In 2018 the LSE South Asia Centre organised an impressive program of events across the UK. We look back on our ten most popular interviews taken from the South Asia Centre’s events and the South Asia @ LSE blog. Remember you can stay up-to-date with 2019’s program of events by signing up to our mailing list

“This is ethnic cleansing. It’s not just a bump in the road” – Mark Farmaner

In January, the South Asia Centre, published an interview with Mark Farmaner of Burma Campaign UK in which he spoke with Rebecca Bowers about the escalating crisis and why the current inaction of the international community is legitimising the ongoing violence against the Rohingya.

 

“Religion doesn’t enter politics in Nepal in quite the same explicit way that it does in India” – Professor David Gellner

Prior to his participation in the ‘Who are the middle class in South Asia’ panel at the LSE South Asia Centre summit, Professor David Gellner spoke with Ananya Dasgupta about his preliminary research findings in Nepal, and how the high level of migration has been breaking down caste boundaries.

“We are not creating problems for agencies but giving them priorities”: how Afghanistan improved its children’s health in 10 years – Homayoun Ludin

As a country recovering from conflict, Afghanistan had some of the worst health indicators in the world. In just 10 years however, despite conflict and widespread poverty, Afghanistan made significant improvements in its health indicators. Swagata Yadavar speaks to Homayoun Ludin, Afghanistan’s director of public nutrition, about how focusing on breastfeeding has helped Afghanistan  turn its infant mortality and child malnourishment figures around. 

“People like me feel like the very idea of India is under challenge” – Yogendra Yadav

In this video interview with Tom Wilkinson, Yogendra Yadav addresses the changing relationship between democracy and diversity in India. As the keynote speaker at the prestigious Ralph Miliband lecture, and discussant at LSE South Asian Centre event exploring ‘The Urgency of Secularism” with Amartya Sen, the academic confronts India’s modern political transformation: that is, the growing hegemony of the BJP. He offers a compelling theoretical framework for making sense of the electoral, coercive and cultural dominance of the party of Narendra Modi; and the crisis of the idea of India and his engagement as a political activist. The founder of Swaraj Abhiyan will bring to light the organisations effort to challenge the BJP and offer an alternative to Indian youths.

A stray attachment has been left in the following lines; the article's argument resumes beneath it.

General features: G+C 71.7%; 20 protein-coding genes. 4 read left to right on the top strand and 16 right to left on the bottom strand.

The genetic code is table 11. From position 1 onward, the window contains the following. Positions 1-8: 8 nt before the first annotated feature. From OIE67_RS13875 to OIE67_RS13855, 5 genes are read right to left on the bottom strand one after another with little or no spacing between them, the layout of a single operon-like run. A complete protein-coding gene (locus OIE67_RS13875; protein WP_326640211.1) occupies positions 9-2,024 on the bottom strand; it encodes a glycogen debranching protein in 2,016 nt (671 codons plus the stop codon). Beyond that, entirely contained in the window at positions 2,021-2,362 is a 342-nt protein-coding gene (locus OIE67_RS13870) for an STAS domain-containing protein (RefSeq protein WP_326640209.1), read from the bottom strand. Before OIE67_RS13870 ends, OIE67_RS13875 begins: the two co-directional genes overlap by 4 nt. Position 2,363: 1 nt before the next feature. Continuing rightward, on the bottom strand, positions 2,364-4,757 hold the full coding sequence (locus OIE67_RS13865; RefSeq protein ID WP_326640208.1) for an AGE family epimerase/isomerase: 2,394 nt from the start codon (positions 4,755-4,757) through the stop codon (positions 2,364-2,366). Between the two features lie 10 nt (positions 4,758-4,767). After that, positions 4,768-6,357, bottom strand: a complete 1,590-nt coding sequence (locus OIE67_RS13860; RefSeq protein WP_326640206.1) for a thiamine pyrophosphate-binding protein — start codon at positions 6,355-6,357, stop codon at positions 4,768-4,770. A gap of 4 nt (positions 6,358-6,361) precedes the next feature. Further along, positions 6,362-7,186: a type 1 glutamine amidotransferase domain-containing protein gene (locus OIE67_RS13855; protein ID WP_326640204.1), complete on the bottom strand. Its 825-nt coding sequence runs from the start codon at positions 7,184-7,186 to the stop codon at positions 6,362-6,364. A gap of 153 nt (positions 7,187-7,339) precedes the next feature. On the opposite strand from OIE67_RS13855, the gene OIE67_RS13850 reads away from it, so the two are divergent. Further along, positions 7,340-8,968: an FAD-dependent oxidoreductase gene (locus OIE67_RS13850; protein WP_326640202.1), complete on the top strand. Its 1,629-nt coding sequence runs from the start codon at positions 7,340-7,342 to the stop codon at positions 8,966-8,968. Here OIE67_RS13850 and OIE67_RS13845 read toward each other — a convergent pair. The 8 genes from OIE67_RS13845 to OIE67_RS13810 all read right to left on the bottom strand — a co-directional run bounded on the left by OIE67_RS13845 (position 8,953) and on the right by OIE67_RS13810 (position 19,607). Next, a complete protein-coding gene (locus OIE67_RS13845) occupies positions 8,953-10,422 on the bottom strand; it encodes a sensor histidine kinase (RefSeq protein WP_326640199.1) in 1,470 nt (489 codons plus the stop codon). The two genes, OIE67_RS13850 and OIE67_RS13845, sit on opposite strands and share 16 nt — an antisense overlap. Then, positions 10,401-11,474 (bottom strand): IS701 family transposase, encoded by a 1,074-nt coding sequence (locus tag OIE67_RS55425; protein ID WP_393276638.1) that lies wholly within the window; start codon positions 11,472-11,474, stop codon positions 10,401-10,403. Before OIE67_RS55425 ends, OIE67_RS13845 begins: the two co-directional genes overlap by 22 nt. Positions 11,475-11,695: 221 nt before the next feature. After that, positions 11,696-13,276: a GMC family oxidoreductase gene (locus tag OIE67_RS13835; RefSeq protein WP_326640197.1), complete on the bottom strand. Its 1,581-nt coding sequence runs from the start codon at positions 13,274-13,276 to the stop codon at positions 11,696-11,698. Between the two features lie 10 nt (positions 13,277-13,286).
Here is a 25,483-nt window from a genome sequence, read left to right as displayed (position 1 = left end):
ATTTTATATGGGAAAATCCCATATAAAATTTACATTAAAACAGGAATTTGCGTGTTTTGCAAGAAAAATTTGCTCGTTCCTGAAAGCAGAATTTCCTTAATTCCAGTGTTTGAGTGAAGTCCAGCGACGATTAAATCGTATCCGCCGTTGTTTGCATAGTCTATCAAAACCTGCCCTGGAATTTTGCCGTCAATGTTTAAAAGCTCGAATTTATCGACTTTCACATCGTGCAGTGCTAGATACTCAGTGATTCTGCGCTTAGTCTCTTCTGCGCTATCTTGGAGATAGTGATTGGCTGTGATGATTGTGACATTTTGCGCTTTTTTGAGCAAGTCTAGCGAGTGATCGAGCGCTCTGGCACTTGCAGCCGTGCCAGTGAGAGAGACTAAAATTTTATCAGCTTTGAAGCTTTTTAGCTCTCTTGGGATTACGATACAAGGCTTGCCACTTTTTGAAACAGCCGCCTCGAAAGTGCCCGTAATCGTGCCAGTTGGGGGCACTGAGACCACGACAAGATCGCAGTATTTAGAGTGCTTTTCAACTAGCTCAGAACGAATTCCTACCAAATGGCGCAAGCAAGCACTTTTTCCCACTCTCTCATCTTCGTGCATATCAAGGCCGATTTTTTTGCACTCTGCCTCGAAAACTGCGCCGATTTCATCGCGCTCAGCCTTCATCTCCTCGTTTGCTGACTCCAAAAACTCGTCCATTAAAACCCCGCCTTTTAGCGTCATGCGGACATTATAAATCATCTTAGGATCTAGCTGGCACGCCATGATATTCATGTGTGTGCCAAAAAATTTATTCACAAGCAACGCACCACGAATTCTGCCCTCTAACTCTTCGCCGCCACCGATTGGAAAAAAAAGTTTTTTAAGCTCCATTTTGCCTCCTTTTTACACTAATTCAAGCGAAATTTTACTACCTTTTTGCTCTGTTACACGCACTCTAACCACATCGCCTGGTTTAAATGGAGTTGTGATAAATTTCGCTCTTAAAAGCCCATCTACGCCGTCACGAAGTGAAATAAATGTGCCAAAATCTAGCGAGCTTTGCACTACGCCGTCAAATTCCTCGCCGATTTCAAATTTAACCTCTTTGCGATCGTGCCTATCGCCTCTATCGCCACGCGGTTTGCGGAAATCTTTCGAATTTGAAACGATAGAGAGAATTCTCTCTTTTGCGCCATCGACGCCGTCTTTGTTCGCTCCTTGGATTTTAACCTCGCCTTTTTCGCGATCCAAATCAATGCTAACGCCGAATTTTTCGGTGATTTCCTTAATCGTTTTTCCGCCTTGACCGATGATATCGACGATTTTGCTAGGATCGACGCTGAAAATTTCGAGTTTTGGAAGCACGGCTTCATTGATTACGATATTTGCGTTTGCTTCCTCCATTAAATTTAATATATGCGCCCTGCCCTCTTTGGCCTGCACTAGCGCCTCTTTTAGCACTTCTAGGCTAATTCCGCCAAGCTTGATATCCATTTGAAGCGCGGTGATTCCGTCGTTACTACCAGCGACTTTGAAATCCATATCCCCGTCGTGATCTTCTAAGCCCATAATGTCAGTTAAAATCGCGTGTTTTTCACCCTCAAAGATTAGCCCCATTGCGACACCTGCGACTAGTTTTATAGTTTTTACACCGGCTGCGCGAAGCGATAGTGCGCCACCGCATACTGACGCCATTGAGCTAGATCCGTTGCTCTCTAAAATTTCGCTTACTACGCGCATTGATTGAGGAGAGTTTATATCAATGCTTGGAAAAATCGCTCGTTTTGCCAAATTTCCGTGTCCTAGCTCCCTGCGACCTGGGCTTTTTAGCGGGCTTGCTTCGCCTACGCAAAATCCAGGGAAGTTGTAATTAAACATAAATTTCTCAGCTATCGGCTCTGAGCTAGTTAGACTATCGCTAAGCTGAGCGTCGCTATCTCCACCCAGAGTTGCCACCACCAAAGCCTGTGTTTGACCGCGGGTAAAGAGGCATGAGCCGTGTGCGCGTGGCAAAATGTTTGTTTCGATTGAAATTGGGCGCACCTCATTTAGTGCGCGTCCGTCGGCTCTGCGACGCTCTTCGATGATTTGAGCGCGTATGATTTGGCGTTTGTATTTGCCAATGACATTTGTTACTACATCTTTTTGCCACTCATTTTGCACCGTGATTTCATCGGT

“The mixture of Islam as a state religion adjoining secularism is not healthy.” – Sara Hossain 

On the sidelines of the LSE-Berkeley Bangladesh Summit held at LSE in June 2018, Mahima A. Jain interviewed to Bangladeshi lawyer Sara Hossain, who was a panellist discussing “Civil Society and the State”.

“I don’t believe that Hindutva is Hinduism” – Dr Shashi Tharoor

Dr Shashi Tharoor was recently in the UK to promote his new book  Why I am a Hindu. With a general election coming up in India, the battle between Tharoor’s Congress Party and the current government, the Bharatiya Janata Party, provides an interesting backdrop for the release of Tharoor’s new book. Anishka Gheewala Lohiya had the opportunity to talk to Dr Tharoor at LSE about the relationship between politics and religion in India.

“Educate women and men lose control” – Surjit S. Bhalla

Economist and writer Surjit S. Bhalla’s latest book The New Wealth of Nations investigates what’s behind the huge drop in income inequality and absolute poverty over the last forty years around the world. And at a time when the MeToo Movement grows in strength, he tells Rebecca Bowers how his book helps explain how women and the middle classes continue to hold the keys to change in India.

“All we want to do is fit in. To be accepted. To be part of the group”: Discussing LGBTQ rights in Bangladesh

Following the LSE-UC Berkeley Bangladesh Summit, a representative from a queer collective in Bangladesh spoke to Rebecca Bowers on the current status of LGBTQ rights in the country.

“The Kabuliwala represents a dilemma between the state and migratory history of the world” – Shah Mahmoud Hanifi

Taking Afghanistan as an example, Professor Shah Mahmoud Hanifi talks to Chris Finnigan about the fundamental questions posed by migration within South Asia. With Rabindranath Tagore’s legendary short story the ‘Kabuliwala’ as a reference, Hanifi explains how religion, culture, commerce and politics have shaped people’s experiences of living and moving around South Asia, and what lessons the past can provide for the present.

You only have to look at the US and Brazil to see if the genie of inequality is let out the bottle, it’s very hard to put it back in again – James Crabtree

Former Mumbai bureau chief for the Financial Times and LSE alumnus, James Crabtree sat down with the editor of SouthAsia@LSE, Christopher Finnigan to discuss his new book The Billionaire Raj: A Journey Through India’s New Gilded Age, and the state of income inequality, crony capitalism and corruption in India.

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